A drill team can be one of four different entities:
- A Military Drill Team is marching unit that performs routines based on military drill. Military drill teams perform either armed or unarmed.
- A Dance Drill Team creates routines based on precision dance movements rather than military drill. These teams usually do not carry anything, but may use props in field production numbers. They may perform to recorded music, or the live music of an accompanying marching band.
- A team that execute routines carrying either one or multiple flags or pom-poms. This team's movements are also based in dance and may also have a heavy influence of gymnastics as well. These teams also may perform to music, either live or recorded.
- A team that is mounted (horse, motorcycle, etc.) or advances some type of mobile object (library carts, lawn chairs or even garbage bins). May also include teams of dogs and handlers.
- 1 Military Drill Team
- 2 Dance Teams
- 3 Flag and pom drill teams
- 4 Mounted drill teams
- 5 Notes
- 6 See also
- 7 External links
Military Drill Team
A military drill team is a marching unit that performs routines based on military drill. These teams often perfect their proficiency and then choose to compete against other programs. These competitions are generally called "Drill Meets", and are held all across the world. The top American bladed (bayonet-only) independent drill meet is Pro America  and the top American independent armed drill meet is the Isis World Drill Championships  for post high school professional exhibition drillers in the nation. There is also the National High School Drill Team Championships  held in Daytona Beach, Florida for high school students where schools from across the US descend on Daytona Beach and the Ocean Center for a wonderful weekend of competition and camaraderie. There are two divisions for competing, Unarmed, and Armed. This year North Miami Beach Senior High School stepped up and once again showed the Country what they have, winning 1st place overall in the Color Guard division (2013). Also see high school "military" drill teams in high school. Washington, Idaho, California.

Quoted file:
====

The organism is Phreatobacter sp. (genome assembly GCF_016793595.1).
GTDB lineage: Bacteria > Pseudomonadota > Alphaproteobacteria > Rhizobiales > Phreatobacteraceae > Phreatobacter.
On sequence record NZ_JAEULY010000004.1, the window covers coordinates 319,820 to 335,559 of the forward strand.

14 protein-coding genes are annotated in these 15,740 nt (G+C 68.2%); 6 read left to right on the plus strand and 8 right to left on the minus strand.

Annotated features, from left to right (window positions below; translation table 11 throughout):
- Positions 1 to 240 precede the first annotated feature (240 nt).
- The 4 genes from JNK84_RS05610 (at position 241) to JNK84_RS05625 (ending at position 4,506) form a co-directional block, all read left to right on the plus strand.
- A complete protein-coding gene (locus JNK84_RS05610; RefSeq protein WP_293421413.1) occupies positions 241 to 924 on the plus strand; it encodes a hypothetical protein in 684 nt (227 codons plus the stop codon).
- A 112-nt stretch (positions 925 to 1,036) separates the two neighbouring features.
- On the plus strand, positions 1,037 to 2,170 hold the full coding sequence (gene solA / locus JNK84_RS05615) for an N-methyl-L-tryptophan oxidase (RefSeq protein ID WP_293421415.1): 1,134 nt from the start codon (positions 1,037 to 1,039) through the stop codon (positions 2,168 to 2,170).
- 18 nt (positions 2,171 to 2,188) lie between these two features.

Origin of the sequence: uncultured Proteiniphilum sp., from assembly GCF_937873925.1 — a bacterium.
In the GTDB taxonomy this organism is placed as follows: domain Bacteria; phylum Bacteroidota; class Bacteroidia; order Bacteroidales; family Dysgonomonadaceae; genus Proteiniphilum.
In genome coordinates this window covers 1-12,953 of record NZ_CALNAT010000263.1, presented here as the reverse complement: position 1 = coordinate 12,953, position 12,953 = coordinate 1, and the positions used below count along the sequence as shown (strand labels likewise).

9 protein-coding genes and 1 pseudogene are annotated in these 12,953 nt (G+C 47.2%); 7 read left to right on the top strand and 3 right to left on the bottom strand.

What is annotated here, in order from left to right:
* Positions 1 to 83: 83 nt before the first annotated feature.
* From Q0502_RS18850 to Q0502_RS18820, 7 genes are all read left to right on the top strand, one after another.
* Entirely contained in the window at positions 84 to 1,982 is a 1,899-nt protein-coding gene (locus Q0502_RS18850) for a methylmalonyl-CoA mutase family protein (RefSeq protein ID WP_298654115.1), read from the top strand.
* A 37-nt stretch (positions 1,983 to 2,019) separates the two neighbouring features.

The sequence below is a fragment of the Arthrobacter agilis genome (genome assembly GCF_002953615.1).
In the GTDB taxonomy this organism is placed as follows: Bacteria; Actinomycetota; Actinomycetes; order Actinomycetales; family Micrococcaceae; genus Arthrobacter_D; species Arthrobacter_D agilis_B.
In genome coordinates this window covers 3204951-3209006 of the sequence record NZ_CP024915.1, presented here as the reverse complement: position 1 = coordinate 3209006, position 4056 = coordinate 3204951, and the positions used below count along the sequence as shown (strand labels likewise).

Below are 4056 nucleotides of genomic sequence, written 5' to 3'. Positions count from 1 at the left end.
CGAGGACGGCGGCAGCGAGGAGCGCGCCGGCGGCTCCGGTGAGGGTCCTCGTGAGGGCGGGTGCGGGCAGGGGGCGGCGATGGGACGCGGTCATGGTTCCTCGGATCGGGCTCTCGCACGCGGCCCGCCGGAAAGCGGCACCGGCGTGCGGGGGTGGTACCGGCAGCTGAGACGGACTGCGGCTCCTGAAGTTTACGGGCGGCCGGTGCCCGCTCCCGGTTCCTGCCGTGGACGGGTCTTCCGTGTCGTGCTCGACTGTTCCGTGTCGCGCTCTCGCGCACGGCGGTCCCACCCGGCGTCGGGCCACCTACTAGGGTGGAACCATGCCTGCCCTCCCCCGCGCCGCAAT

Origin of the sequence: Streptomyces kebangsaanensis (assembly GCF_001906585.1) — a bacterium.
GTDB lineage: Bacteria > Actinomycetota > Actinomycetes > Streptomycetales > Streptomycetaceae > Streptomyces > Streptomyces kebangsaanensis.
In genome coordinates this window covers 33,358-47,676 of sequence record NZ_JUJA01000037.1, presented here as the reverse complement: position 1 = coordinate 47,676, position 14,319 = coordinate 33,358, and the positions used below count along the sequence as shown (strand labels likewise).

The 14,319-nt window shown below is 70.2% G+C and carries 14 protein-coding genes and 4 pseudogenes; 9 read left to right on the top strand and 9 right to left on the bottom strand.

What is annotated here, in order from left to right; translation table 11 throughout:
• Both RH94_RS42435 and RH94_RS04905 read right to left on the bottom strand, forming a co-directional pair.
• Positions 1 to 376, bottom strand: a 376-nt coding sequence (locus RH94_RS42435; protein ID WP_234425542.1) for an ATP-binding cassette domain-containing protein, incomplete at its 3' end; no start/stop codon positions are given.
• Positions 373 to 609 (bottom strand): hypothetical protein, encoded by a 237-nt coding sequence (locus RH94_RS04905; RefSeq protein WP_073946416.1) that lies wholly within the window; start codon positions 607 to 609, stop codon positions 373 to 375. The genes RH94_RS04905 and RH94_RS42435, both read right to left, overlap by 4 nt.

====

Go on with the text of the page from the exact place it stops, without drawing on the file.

All of the United States military service branches have an official drill team part of their respective service Honor Guard. The service academies have drill teams, as well as many college and university ROTC (Reserve Officer Training Corps) and high school JROTC (Junior ROTC) units. Additionally, many community-based organizations such as the Army Cadet Corps, Naval Sea Cadets, Young Marines and Civil Air Patrol maintain military drill teams. Formerly, some of these units were called Crack Squads.
The Canadians have the Canadian Cadet Organization. The organization consists of the Royal Canadian Sea Cadets, Royal Canadian Army Cadets and Royal Canadian Air Cadets. All three branches of the organization have drill competitions throughout the year. Some of these competitions are hosted by the Regional Cadet Support Units
Canadian drill competitions consist of the following:
- Fall in
- Drill Team dress and deportment
- Drill Team Commander’s dress and deportment
- Compulsory drill procedures at the halt
- Compulsory drill procedures on the march
- Drill performance in a precision routine (optional)
The Norwegian military consist of only one single company sized drill team, consisting of a band and a drill platoon. The team is one of five infantry companies that are assigned the mission to protect His Majesty the King of Norway and the royal family, as well as guarding the The Royal Palace. The 3rd company, HMKG are also used to represent the Norwegian armed forces at state-related matters such as state-visits, ceremonies, national festivities and were also prominent in the winter world cup 2010 as guards. As of 2012, His Majesty the King's Guard is also responsible for the safety and defence of the city of Oslo, in case of a national crisis. A total of seven companies make up His Majesty The King's Guard (Hans Majestet Kongens Garde), and is a part of the Norwegian army.
The band is hand picked through interviews and playing tests prior to the draft date. The band consists of signal horns, a drumline, a pit and the main band. Most of the members year goes to practising and basic military training as the year is a part of their military service. The band is probably the only troop that almost never have "green" duty (as in field duty). Also, the band never stand guard at the castle nor the other guarding posts around Oslo, neither does the drill platoon.